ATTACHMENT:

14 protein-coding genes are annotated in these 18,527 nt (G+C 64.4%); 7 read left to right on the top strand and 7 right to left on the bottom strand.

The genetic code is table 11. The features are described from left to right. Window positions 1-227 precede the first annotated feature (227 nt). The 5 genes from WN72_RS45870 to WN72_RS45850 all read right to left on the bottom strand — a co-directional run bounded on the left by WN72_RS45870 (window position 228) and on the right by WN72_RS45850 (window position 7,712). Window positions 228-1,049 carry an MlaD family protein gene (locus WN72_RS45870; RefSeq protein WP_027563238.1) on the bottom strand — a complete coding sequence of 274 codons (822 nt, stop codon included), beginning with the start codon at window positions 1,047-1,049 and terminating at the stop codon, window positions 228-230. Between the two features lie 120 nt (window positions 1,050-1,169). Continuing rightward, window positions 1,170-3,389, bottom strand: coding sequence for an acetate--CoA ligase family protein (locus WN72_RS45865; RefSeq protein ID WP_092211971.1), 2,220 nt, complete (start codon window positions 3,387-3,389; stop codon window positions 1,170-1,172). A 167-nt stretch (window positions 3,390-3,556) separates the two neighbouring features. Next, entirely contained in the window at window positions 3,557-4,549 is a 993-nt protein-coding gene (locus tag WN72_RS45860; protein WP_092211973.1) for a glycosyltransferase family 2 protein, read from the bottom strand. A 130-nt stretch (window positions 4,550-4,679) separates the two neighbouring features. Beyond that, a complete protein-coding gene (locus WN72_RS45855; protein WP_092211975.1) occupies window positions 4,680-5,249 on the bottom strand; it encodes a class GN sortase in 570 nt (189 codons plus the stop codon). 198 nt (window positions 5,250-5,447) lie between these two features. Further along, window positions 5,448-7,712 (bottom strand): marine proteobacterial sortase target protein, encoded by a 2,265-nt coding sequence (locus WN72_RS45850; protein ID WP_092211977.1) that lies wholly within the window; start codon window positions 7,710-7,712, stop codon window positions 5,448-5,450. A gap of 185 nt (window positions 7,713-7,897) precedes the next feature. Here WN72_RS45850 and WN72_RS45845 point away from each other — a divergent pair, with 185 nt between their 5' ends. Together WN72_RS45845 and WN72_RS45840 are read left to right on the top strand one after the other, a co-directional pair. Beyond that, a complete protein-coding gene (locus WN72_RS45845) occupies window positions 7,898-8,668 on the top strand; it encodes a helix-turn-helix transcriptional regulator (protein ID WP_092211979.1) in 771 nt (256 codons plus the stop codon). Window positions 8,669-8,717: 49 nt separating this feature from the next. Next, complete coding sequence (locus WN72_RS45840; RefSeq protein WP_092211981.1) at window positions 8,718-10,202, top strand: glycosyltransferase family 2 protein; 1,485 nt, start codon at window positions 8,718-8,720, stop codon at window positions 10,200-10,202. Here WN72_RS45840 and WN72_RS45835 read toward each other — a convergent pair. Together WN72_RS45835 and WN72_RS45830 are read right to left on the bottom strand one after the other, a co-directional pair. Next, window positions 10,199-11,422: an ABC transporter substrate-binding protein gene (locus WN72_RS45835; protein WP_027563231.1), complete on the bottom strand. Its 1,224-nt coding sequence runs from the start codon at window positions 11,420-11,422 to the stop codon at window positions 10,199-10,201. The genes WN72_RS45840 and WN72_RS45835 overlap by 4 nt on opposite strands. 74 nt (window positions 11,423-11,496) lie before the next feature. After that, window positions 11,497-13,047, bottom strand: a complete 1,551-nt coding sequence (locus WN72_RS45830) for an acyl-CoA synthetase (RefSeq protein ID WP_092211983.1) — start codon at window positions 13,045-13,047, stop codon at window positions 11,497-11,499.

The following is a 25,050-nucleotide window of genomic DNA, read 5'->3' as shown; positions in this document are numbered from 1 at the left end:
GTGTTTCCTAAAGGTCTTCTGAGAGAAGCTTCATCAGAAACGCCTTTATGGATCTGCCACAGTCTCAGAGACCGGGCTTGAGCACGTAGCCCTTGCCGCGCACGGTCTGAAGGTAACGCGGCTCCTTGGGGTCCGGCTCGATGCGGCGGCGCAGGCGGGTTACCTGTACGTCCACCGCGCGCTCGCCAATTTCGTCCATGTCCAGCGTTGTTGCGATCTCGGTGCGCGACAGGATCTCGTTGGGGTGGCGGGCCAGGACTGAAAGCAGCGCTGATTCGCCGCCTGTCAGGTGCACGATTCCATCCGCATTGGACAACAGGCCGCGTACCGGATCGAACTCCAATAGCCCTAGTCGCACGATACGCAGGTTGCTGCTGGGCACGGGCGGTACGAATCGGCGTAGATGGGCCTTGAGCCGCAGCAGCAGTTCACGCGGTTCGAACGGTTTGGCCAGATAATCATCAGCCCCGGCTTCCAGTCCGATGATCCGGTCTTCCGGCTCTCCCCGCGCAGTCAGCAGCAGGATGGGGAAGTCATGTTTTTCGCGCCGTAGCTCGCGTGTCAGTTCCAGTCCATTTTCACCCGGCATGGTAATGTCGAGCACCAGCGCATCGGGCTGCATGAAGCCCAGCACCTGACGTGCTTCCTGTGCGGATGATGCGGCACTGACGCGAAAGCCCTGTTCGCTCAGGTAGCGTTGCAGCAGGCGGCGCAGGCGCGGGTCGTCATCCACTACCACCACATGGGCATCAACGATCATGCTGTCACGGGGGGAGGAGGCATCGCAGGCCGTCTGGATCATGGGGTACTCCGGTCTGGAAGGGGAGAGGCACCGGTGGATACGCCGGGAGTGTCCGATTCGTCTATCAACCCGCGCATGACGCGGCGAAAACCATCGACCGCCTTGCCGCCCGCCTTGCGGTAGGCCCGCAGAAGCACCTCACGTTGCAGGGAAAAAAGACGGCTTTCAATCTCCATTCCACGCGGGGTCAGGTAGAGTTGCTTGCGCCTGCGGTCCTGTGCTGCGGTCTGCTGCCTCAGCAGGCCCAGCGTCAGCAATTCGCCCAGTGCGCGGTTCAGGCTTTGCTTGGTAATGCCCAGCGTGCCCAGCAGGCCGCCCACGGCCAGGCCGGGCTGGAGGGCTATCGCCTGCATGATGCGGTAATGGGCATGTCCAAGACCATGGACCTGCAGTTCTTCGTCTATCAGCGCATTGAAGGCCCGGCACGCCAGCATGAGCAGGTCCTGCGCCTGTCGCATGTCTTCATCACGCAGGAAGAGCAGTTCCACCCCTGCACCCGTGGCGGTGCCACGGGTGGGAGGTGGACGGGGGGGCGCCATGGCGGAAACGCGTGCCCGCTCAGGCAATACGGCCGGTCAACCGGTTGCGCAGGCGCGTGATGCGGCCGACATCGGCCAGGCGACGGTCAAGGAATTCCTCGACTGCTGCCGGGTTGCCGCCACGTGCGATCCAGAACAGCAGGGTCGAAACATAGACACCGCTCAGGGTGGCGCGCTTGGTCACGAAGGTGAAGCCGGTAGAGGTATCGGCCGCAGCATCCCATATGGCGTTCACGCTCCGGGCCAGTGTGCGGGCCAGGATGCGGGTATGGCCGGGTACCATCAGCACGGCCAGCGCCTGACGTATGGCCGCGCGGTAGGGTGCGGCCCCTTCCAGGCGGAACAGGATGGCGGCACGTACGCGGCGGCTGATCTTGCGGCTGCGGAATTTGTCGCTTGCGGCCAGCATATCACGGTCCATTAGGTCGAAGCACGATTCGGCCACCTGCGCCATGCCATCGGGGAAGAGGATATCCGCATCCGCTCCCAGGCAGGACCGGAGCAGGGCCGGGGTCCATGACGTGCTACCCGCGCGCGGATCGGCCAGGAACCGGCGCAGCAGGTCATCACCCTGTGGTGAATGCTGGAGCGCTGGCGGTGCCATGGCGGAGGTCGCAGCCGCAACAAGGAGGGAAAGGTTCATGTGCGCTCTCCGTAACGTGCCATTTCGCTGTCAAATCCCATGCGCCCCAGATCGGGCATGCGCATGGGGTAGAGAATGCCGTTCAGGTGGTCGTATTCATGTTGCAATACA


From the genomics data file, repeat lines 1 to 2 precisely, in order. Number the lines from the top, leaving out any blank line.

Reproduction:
14 protein-coding genes are annotated in these 18,527 nt (G+C 64.4%); 7 read left to right on the top strand and 7 right to left on the bottom strand.

The genetic code is table 11. The features are described from left to right. Window positions 1-227 precede the first annotated feature (227 nt). The 5 genes from WN72_RS45870 to WN72_RS45850 all read right to left on the bottom strand — a co-directional run bounded on the left by WN72_RS45870 (window position 228) and on the right by WN72_RS45850 (window position 7,712). Window positions 228-1,049 carry an MlaD family protein gene (locus WN72_RS45870; RefSeq protein WP_027563238.1) on the bottom strand — a complete coding sequence of 274 codons (822 nt, stop codon included), beginning with the start codon at window positions 1,047-1,049 and terminating at the stop codon, window positions 228-230. Between the two features lie 120 nt (window positions 1,050-1,169). Continuing rightward, window positions 1,170-3,389, bottom strand: coding sequence for an acetate--CoA ligase family protein (locus WN72_RS45865; RefSeq protein ID WP_092211971.1), 2,220 nt, complete (start codon window positions 3,387-3,389; stop codon window positions 1,170-1,172). A 167-nt stretch (window positions 3,390-3,556) separates the two neighbouring features. Next, entirely contained in the window at window positions 3,557-4,549 is a 993-nt protein-coding gene (locus tag WN72_RS45860; protein WP_092211973.1) for a glycosyltransferase family 2 protein, read from the bottom strand. A 130-nt stretch (window positions 4,550-4,679) separates the two neighbouring features. Beyond that, a complete protein-coding gene (locus WN72_RS45855; protein WP_092211975.1) occupies window positions 4,680-5,249 on the bottom strand; it encodes a class GN sortase in 570 nt (189 codons plus the stop codon). 198 nt (window positions 5,250-5,447) lie between these two features. Further along, window positions 5,448-7,712 (bottom strand): marine proteobacterial sortase target protein, encoded by a 2,265-nt coding sequence (locus WN72_RS45850; protein ID WP_092211977.1) that lies wholly within the window; start codon window positions 7,710-7,712, stop codon window positions 5,448-5,450. A gap of 185 nt (window positions 7,713-7,897) precedes the next feature. Here WN72_RS45850 and WN72_RS45845 point away from each other — a divergent pair, with 185 nt between their 5' ends. Together WN72_RS45845 and WN72_RS45840 are read left to right on the top strand one after the other, a co-directional pair. Beyond that, a complete protein-coding gene (locus WN72_RS45845) occupies window positions 7,898-8,668 on the top strand; it encodes a helix-turn-helix transcriptional regulator (protein ID WP_092211979.1) in 771 nt (256 codons plus the stop codon). Window positions 8,669-8,717: 49 nt separating this feature from the next. Next, complete coding sequence (locus WN72_RS45840; RefSeq protein WP_092211981.1) at window positions 8,718-10,202, top strand: glycosyltransferase family 2 protein; 1,485 nt, start codon at window positions 8,718-8,720, stop codon at window positions 10,200-10,202. Here WN72_RS45840 and WN72_RS45835 read toward each other — a convergent pair. Together WN72_RS45835 and WN72_RS45830 are read right to left on the bottom strand one after the other, a co-directional pair. Next, window positions 10,199-11,422: an ABC transporter substrate-binding protein gene (locus WN72_RS45835; protein WP_027563231.1), complete on the bottom strand. Its 1,224-nt coding sequence runs from the start codon at window positions 11,420-11,422 to the stop codon at window positions 10,199-10,201. The genes WN72_RS45840 and WN72_RS45835 overlap by 4 nt on opposite strands. 74 nt (window positions 11,423-11,496) lie before the next feature. After that, window positions 11,497-13,047, bottom strand: a complete 1,551-nt coding sequence (locus WN72_RS45830) for an acyl-CoA synthetase (RefSeq protein ID WP_092211983.1) — start codon at window positions 13,045-13,047, stop codon at window positions 11,497-11,499.